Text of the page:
Playing jazz in America would serve as a great cover for someone in the witness protection program. A musician can labor at jazz for years and put together a nice body of work, but the music industry, the media, and the public may barely notice in their search for the next teenage pop star.
Chris Standring has never made an album quite like Blue Bolero. Standring could have stayed in a smooth jazz comfort zone of safe and innocuous music. Low risk can mean high reward, but Standring chose to go a different, riskier and far more ambitious route. The result is an album he should be both pleased with and proud of.
Standring doesn't abandon his pop proclivities as much as expand upon them. His guitar playing is fluid and expressive and he's never sounded better or played with more confidence. The term "labor of love" defines Blue Bolero as he plays off against Barbara Porter's robust violin, Dave Karsony's subtly restrained drumming and several other guest musicians providing ample support. What's different is while Standring has always been a professional, he imparts a greater degree of both joy and passion here. He raises the bar from competency to mastery and nails it on each and every minute of Blue Bolero.
The eight-minute 'Overture" that opens the album is a gorgeously lush piece of music as the interplay between Standring's guitar and Porter's violin is dazzling. The album drifts seamlessly between the quiet ("Contemplation"), the busy ("Fast Train to Everywhere"), and the romantic ("Sensual Overload").
There are signature moments in a musician's career when they make an album that both defines them and sets the course for their future. Herbie Hancock had his with Head Hunters (Columbia, 1973), Weather Report reached their summit with Heavy Weather (Columbia, 1977), and George Benson took off with Breezin' (Warner Brothers, 1976). Whether or not Blue Bolero belongs in that kind of distinguished company is a judgment call, but it is the best album Chris Standring has made yet.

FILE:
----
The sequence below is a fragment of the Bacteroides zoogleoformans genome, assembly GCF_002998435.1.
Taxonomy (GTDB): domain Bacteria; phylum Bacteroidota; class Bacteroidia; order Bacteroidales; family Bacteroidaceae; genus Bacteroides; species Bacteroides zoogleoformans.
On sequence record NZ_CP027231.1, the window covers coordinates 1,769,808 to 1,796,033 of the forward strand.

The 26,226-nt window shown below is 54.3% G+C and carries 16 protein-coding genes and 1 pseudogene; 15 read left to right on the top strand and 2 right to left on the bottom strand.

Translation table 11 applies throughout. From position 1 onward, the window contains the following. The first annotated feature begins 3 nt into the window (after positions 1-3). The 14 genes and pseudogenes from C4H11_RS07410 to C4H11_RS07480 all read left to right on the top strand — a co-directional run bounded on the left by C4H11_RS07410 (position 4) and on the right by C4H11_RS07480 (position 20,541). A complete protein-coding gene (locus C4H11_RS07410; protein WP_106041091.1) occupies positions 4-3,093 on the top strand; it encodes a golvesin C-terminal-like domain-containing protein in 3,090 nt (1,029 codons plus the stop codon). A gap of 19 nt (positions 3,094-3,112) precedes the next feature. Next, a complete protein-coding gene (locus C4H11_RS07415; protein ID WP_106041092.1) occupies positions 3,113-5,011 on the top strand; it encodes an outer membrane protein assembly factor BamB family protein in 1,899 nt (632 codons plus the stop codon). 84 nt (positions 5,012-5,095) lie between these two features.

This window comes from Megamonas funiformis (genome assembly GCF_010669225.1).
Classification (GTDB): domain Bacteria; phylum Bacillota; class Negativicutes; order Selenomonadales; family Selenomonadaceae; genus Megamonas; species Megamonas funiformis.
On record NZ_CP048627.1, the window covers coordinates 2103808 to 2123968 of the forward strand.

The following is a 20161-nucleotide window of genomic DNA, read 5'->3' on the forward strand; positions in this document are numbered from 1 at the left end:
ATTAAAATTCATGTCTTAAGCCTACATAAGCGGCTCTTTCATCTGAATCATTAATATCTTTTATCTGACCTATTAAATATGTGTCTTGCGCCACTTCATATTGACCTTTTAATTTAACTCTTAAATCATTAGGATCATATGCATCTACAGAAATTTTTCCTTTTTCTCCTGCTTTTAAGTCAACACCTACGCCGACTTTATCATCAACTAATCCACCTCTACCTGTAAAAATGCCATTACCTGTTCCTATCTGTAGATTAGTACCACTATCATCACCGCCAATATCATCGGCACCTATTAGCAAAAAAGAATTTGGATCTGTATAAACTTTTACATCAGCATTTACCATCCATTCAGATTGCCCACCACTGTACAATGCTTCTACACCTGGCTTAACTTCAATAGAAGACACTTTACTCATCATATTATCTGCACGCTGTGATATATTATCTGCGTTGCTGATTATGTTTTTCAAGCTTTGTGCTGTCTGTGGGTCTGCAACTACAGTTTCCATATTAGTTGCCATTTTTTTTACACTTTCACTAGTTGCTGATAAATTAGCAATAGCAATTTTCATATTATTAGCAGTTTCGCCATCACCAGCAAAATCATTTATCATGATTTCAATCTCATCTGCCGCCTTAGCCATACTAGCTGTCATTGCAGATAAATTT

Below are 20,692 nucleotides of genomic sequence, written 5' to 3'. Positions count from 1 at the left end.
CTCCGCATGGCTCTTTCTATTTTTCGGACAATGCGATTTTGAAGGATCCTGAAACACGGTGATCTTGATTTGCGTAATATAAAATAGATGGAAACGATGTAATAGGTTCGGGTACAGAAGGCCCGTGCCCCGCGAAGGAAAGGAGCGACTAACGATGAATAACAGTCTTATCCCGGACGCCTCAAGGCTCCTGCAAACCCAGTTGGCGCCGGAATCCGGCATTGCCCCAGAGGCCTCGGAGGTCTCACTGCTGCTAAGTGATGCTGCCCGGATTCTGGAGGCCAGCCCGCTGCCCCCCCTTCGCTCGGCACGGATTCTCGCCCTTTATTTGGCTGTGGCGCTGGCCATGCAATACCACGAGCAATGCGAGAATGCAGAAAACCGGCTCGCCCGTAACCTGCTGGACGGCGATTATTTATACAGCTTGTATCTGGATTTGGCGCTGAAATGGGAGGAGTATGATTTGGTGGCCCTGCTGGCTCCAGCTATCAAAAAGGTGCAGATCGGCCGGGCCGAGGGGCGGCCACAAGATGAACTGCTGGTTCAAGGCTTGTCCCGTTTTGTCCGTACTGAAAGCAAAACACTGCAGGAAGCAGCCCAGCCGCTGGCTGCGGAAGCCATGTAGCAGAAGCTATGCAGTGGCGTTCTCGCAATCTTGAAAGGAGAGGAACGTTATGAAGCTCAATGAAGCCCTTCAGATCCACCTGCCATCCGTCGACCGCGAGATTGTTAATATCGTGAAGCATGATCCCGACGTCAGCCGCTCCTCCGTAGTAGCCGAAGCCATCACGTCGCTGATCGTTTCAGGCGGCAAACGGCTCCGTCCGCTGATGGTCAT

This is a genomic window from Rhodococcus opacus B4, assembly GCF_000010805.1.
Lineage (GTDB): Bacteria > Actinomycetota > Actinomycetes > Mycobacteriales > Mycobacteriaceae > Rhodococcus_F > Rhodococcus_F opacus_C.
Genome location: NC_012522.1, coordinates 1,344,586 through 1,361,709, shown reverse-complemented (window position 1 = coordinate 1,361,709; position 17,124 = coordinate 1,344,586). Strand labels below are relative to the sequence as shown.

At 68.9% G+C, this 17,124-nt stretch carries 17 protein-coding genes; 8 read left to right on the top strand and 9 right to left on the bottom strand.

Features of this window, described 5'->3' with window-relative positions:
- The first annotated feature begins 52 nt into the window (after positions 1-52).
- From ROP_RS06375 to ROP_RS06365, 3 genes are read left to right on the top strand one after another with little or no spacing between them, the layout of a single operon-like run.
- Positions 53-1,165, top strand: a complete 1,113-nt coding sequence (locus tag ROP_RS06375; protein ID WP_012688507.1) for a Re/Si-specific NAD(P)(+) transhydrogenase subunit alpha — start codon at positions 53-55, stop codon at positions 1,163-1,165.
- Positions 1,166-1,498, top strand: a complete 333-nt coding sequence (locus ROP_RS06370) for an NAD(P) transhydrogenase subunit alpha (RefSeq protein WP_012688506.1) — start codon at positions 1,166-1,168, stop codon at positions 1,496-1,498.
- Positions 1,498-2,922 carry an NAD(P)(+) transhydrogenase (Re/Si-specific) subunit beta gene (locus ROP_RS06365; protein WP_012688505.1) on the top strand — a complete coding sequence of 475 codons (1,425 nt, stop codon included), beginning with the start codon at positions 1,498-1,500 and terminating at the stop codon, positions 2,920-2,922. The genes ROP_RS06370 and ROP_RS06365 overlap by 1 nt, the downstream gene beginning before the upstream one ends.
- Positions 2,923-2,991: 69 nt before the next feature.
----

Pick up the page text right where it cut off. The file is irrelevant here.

Track Listing: Overture; Blue Bolero; Please Mind the Gap; Contemplation; Sensual Overload; Regarding Tetchwick; Fast Train to Everywhere; On Second Thoughts; Sunrise; Bossa Blue; Lost In Angels; March of the Bowler Hats; At the End of the Day; Finale (Bolero Reprise).
Personnel: Chris Standring: keyboards, programming, vocals, guitars; Dave Karsony: drums (1, 9, 11, 13, 14); Rodney Lee: Fender Rhodes solo (1); Larry Steen : acoustic bass (1, 2, 4, 9, 13, 14); Barbara Porter: violin (1-3, 5-7, 9, 11-14); Eric Valentine: drums (3, 12); Andre Berry: bass (3, 12); Katisse Buckingham: alto flute (3); Dewayne 'Smitty' Smith: bass (5); Tim Landers: bass (7); Rico Belled: bass (10); Mitch Forman: Fender Rhodes (12).
I was first exposed to jazz thanks to my Mother (stage name Tobey Castle) who was a professional singer with the Tommy Dorsey band back in the day. Mom sang to me all the time as a little girl, but it never occurred to me to pursue it professionally until I met my husband David
I was first exposed to jazz thanks to my Mother (stage name Tobey Castle) who was a professional singer with the Tommy Dorsey band back in the day. Mom sang to me all the time as a little girl, but it never occurred to me to pursue it professionally until I met my husband David. He encouraged me to become a songwriter and together as co-writers we have written material for two albums and an EP.
As The Brehms, we try to bring a beautiful ambience to any event, and we feel just as comfortable in situations where we are
background ambience, or pushing the energy in a large scale concert, and everything in between.